While you are correct that you couldn't economically use taxis to replace all you driving, in some circumstances the mixture of walking, cycling, public transport and taxis/Uber can be cheaper than owning and operating a car. It depends on how much you travel and where you need to go. I also did the sums and decided to not replace my car when it gave up the ghost. I found that it was cheaper for me to use the other transport options.

Whenever I have moved to a new home, I have always chosen a location that is close to a major public transport hub and either walking or cycling distance to university and work. For those rare occasions when I have to go somewhere that is not easily serviced by trains or buses, I get a taxi. Doing this is still cheaper for me than buying, maintaining, fueling, insuring and parking a car. I am also able to spend my commuting time working, surfing the web, or even playing video games. It's nice if you can get it to work for you.

Comment Re:But... (Score 2) 238

I wish the French good luck on this, but I don't think it will do much except push homeless people into underground metro stations.

I think that you are wrong about that prediction. In my area they effectively halved the price of public transport by reducing the number of tariff zones and usage rose dramatically. It was most notable during off-peak times when the trains had been quite underused but are now fairly full until the last service.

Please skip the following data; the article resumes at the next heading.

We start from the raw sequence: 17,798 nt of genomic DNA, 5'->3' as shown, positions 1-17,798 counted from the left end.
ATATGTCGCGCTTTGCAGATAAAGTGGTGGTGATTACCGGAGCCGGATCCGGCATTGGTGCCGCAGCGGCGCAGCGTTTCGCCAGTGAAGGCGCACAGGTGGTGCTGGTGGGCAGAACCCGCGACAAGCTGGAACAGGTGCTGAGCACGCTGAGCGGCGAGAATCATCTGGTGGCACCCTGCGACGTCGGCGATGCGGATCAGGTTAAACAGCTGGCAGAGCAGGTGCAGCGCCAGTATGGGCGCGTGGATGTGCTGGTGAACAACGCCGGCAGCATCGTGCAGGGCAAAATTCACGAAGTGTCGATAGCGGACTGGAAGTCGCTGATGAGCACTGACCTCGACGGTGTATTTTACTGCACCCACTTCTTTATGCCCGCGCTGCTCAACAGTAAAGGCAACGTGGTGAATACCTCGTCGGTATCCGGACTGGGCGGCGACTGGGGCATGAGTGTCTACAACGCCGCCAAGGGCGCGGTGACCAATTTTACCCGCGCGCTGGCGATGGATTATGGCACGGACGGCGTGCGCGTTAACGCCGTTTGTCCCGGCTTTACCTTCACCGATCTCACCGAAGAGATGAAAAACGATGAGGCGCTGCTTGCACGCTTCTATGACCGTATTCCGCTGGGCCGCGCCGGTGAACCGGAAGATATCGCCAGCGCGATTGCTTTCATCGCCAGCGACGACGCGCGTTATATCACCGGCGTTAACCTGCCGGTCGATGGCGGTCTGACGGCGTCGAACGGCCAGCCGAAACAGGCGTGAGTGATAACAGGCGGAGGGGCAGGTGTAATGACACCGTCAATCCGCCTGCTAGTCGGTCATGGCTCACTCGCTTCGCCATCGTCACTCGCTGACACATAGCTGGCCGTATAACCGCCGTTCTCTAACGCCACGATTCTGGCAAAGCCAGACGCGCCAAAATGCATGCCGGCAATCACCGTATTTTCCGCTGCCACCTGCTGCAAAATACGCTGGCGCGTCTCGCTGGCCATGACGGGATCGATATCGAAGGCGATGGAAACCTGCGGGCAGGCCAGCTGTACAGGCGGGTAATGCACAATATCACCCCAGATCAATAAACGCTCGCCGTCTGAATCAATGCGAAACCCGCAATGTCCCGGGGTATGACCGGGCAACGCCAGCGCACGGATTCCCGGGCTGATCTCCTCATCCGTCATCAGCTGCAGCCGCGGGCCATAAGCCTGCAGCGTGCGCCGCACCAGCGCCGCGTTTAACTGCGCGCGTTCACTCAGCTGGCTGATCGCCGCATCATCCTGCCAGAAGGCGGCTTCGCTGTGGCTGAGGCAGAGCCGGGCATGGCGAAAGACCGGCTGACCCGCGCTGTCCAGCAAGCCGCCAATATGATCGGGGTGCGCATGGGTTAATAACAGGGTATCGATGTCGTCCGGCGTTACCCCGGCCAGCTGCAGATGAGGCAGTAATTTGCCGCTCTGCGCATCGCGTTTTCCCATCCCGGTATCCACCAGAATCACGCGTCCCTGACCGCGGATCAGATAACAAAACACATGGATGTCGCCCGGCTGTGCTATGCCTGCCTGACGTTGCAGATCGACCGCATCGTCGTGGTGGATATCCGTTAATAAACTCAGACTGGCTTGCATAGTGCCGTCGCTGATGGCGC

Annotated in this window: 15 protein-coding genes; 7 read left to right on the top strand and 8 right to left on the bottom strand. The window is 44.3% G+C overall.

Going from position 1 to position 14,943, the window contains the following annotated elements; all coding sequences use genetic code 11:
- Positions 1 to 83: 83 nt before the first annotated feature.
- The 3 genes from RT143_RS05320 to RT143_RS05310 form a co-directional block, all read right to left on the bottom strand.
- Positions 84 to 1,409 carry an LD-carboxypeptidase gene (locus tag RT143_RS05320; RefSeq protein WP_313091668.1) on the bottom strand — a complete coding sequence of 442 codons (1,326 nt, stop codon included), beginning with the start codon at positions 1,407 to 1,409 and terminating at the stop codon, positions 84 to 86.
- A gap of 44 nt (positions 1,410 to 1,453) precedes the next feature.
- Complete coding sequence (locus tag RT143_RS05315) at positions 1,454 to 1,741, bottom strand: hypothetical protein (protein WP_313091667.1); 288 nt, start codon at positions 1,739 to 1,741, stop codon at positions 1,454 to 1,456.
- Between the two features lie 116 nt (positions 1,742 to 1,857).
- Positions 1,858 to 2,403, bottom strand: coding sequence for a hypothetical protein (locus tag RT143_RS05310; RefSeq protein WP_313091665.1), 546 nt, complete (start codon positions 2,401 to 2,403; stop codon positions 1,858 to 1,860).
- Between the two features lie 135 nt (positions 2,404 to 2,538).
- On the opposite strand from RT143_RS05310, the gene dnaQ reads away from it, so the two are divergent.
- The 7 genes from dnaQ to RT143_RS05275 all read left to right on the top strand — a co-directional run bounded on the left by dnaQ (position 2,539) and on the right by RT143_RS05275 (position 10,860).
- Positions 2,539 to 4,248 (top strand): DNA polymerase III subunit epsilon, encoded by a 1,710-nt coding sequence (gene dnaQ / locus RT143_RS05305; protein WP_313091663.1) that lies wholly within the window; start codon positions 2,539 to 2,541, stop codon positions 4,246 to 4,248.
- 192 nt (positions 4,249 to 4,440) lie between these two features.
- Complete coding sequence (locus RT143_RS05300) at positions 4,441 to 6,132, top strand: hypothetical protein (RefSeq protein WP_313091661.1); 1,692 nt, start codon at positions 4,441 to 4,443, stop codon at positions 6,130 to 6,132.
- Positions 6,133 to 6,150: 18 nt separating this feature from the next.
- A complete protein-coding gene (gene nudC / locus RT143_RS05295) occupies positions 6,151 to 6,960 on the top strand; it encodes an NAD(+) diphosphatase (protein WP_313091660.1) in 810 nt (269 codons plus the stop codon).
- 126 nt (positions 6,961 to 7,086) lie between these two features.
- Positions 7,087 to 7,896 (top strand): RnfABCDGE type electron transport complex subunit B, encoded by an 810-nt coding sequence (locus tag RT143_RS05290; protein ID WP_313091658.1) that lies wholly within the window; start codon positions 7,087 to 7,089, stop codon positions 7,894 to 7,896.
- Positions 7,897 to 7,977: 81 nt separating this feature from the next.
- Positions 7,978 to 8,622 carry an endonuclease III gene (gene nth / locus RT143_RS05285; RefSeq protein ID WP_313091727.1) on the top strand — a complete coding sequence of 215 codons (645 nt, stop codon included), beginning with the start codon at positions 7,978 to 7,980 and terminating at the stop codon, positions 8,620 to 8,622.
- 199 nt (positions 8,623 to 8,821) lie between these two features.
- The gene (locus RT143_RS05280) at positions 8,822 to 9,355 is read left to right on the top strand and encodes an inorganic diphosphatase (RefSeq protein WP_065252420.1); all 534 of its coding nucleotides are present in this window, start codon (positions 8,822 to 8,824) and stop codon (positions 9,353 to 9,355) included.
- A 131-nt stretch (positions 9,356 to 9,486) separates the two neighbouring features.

Previously I had advocated for making public transport completely free, and I thought it was a stupidly short-sighted move to simply reduce the costs. But after I saw how many extra people began using the system after they did that, I have had to change my mind because I don't think if they could support the extra passengers if the service was completely free; at least not without some major expansion of capacity.

Comment Re:What does THAT have to do with anything? (Score 1) 102

The fact that you are making such an effort to deny it and ignore my criticism of your argument could be taken as proof that I am correct on all counts.

The fact that you have ignored everything in the article AND everything that I have said in preference to your mere suspicions about social justice shows that you are not even in the ballpark of correctness. It's also interesting that you consider attempts to educate you (including citing sources) to be being defensive.

So let's see your stunning argument that I can't refute...

You are totally ignoring that affirmative action exists everywhere and is totally unjustifiable.